Well, editing is a necessary evil, and I don’t think anyone actually enjoys it. And until all of you start telling a hundred of your friends, and their friends, about me, I’ll still be the one catching all the hippos typos in my manuscripts.

Can you tell me something odd about yourself?

No… I just met you, and I don’t want to scare you off.

Do you write one story at a time, or do you have several novels in the works at one time?

Only one at a time. I’ve thought about writing two projects at once, but I like to have the story fresh in my head when I sit down to write, and I feel that I would not be giving all my concentration to each project. Besides, you know how jealous manuscripts can get. I mention just one character from one manuscript in another, and suddenly I am a terrible person, and how could I do such a thing, and now I need to go get tested… what a mess that was.

Kev's response: OMG, a character plot jumped on you?!

In my evil plot to take over the world, what one animal type do you advise I use and why?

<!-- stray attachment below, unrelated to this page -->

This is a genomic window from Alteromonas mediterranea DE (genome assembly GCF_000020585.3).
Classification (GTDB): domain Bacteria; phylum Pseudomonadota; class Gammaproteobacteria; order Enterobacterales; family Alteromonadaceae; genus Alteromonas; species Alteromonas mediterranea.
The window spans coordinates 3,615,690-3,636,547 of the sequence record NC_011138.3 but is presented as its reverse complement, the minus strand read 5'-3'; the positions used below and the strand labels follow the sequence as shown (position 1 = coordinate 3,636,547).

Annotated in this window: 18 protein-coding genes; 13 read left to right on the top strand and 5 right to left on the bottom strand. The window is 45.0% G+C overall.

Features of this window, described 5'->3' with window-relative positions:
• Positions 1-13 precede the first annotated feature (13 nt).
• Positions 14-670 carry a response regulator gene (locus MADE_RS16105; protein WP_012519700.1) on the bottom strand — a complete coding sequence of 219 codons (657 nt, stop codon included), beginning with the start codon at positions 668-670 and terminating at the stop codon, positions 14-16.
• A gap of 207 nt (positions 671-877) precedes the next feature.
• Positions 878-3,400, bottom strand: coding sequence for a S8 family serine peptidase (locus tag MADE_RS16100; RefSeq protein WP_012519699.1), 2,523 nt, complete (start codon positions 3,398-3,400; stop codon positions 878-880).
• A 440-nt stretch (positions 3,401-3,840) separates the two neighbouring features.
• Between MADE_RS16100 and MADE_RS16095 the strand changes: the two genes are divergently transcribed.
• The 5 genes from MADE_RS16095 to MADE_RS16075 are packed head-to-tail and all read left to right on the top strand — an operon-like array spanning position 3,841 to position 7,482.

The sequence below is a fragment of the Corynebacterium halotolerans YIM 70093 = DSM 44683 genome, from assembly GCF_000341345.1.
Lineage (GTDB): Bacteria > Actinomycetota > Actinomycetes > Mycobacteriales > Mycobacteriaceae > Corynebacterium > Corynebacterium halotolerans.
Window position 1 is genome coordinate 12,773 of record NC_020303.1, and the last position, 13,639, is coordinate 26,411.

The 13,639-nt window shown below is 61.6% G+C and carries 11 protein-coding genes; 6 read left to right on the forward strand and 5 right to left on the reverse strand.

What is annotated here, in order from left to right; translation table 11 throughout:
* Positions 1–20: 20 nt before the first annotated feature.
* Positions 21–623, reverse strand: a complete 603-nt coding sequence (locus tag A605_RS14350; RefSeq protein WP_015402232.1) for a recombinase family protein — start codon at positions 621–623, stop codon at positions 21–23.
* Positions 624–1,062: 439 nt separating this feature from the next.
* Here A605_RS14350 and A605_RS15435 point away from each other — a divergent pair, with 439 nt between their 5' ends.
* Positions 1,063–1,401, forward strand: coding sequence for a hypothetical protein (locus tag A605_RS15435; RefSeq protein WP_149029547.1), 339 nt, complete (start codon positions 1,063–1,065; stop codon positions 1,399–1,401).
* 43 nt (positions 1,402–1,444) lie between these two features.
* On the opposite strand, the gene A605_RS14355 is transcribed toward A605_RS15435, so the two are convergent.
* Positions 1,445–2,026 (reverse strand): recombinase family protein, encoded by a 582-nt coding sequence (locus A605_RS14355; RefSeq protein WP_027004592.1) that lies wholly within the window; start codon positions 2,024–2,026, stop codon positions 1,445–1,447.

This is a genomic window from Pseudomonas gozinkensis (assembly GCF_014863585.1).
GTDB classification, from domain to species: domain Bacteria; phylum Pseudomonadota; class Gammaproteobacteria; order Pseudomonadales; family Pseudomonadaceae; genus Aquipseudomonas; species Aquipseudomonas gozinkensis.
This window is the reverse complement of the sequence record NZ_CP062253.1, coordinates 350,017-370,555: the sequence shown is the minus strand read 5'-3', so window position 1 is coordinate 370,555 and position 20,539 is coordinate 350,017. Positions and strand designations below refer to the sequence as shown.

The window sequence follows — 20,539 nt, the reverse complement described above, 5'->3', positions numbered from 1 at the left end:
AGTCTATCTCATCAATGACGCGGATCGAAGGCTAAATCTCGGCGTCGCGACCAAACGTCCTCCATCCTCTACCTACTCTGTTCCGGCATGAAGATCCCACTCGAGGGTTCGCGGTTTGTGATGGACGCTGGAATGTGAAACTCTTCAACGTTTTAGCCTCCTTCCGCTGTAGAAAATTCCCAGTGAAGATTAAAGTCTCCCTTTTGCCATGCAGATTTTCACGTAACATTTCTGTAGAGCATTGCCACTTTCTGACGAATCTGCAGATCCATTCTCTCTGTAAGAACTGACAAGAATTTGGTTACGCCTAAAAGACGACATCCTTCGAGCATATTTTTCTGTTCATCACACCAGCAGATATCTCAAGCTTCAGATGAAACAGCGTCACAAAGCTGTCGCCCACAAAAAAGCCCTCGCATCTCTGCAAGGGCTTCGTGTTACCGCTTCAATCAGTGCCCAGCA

A cow. That way it will be easy to stop you, and afterward enjoy you with some garlic mashed potatoes and a glass of wine.

Kev's response: Err, I never said I intended to become said animal! (Didn't The Tick cartoon have a giant cow for a villain in it?)

Where do you see the future as far as paper books versus digital e-books?

Welp, I am a huge fan of technology, and of course eBooks have allowed me to get my novels out to the masses. All the Kindles and Nooks of the world are great for reading and shopping for books, especially while travelling. But I don’t think they will necessarily replace their physical counterpart. Many people still like to have a library at home, or like the “feel of a book” (which honestly I feel is stupid). And textbooks will never go away since it is way easier to annotate and dog ear a physical page than an electronic one. We’re getting closer on magazines and comic books, but the physical versions are still superior. Books aren’t going away, that’s for sure, but the marketplace is definitely changing.